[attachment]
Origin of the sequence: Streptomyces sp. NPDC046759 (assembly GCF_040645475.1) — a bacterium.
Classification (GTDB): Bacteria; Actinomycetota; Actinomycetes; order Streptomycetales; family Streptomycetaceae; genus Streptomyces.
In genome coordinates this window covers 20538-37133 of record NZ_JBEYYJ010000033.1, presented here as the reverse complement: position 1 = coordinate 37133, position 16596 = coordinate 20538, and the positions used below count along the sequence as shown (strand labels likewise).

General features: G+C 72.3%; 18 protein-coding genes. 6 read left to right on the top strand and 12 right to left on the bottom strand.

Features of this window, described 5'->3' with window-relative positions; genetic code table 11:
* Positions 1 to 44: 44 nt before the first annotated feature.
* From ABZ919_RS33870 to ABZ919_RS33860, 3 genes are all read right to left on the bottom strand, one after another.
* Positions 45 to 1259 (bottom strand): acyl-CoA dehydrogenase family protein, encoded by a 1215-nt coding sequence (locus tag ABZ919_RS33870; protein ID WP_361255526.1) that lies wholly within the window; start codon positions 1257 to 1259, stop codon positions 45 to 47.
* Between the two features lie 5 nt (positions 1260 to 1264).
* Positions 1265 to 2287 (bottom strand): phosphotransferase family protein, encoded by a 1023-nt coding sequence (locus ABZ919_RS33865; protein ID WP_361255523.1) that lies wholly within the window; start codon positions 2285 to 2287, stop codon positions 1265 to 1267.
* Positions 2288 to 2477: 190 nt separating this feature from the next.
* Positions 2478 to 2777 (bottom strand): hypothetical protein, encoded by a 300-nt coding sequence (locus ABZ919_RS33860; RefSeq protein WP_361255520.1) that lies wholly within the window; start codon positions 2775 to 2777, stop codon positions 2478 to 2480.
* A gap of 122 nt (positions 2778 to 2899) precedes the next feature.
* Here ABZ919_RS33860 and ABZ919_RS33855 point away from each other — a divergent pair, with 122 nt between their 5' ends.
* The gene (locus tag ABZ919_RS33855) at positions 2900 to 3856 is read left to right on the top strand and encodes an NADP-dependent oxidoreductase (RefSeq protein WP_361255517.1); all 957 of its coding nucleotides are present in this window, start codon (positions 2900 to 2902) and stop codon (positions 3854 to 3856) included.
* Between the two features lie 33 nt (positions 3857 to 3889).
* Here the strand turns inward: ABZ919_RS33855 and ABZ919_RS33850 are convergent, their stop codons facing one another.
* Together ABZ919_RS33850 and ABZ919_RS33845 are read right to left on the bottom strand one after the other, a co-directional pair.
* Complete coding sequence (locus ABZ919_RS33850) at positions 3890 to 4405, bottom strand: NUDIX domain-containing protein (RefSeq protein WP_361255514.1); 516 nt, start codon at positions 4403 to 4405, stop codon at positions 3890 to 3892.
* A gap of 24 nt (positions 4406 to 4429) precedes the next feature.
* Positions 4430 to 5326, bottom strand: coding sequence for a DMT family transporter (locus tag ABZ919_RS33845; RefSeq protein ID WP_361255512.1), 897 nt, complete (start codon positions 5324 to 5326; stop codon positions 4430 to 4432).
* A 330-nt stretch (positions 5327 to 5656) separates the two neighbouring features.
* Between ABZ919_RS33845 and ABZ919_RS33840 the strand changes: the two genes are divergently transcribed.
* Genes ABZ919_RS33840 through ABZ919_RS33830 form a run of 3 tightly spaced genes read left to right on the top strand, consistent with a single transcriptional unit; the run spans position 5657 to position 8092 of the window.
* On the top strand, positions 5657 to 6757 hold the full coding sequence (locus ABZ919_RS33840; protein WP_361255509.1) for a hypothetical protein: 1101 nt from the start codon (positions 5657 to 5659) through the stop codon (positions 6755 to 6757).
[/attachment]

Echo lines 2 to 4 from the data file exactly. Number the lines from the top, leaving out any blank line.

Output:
Classification (GTDB): Bacteria; Actinomycetota; Actinomycetes; order Streptomycetales; family Streptomycetaceae; genus Streptomyces.
In genome coordinates this window covers 20538-37133 of record NZ_JBEYYJ010000033.1, presented here as the reverse complement: position 1 = coordinate 37133, position 16596 = coordinate 20538, and the positions used below count along the sequence as shown (strand labels likewise).

General features: G+C 72.3%; 18 protein-coding genes. 6 read left to right on the top strand and 12 right to left on the bottom strand.